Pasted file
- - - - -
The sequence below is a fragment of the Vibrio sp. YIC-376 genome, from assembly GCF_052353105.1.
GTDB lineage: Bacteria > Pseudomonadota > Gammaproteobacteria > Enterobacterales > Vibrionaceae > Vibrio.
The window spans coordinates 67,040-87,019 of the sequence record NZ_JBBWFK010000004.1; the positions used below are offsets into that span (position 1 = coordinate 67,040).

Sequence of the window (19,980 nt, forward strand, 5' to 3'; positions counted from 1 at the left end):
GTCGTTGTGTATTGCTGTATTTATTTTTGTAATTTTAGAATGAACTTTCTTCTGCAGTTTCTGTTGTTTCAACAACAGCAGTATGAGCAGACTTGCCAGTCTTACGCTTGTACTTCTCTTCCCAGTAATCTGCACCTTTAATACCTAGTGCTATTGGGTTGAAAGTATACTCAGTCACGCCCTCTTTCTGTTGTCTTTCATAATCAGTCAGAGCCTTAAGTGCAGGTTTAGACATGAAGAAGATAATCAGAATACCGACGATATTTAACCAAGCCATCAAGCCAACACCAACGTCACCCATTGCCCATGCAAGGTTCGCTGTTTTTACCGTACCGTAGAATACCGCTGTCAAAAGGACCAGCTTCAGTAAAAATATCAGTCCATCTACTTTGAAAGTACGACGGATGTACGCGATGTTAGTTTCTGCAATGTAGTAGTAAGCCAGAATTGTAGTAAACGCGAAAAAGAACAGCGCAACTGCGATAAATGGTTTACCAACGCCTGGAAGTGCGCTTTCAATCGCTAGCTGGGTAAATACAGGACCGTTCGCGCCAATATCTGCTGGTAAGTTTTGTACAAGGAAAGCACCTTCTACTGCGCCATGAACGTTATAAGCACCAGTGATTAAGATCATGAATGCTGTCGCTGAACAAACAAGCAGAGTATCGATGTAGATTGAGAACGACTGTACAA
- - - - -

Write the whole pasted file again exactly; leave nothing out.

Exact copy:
The sequence below is a fragment of the Vibrio sp. YIC-376 genome, from assembly GCF_052353105.1.
GTDB lineage: Bacteria > Pseudomonadota > Gammaproteobacteria > Enterobacterales > Vibrionaceae > Vibrio.
The window spans coordinates 67,040-87,019 of the sequence record NZ_JBBWFK010000004.1; the positions used below are offsets into that span (position 1 = coordinate 67,040).

Sequence of the window (19,980 nt, forward strand, 5' to 3'; positions counted from 1 at the left end):
GTCGTTGTGTATTGCTGTATTTATTTTTGTAATTTTAGAATGAACTTTCTTCTGCAGTTTCTGTTGTTTCAACAACAGCAGTATGAGCAGACTTGCCAGTCTTACGCTTGTACTTCTCTTCCCAGTAATCTGCACCTTTAATACCTAGTGCTATTGGGTTGAAAGTATACTCAGTCACGCCCTCTTTCTGTTGTCTTTCATAATCAGTCAGAGCCTTAAGTGCAGGTTTAGACATGAAGAAGATAATCAGAATACCGACGATATTTAACCAAGCCATCAAGCCAACACCAACGTCACCCATTGCCCATGCAAGGTTCGCTGTTTTTACCGTACCGTAGAATACCGCTGTCAAAAGGACCAGCTTCAGTAAAAATATCAGTCCATCTACTTTGAAAGTACGACGGATGTACGCGATGTTAGTTTCTGCAATGTAGTAGTAAGCCAGAATTGTAGTAAACGCGAAAAAGAACAGCGCAACTGCGATAAATGGTTTACCAACGCCTGGAAGTGCGCTTTCAATCGCTAGCTGGGTAAATACAGGACCGTTCGCGCCAATATCTGCTGGTAAGTTTTGTACAAGGAAAGCACCTTCTACTGCGCCATGAACGTTATAAGCACCAGTGATTAAGATCATGAATGCTGTCGCTGAACAAACAAGCAGAGTATCGATGTAGATTGAGAACGACTGTACAA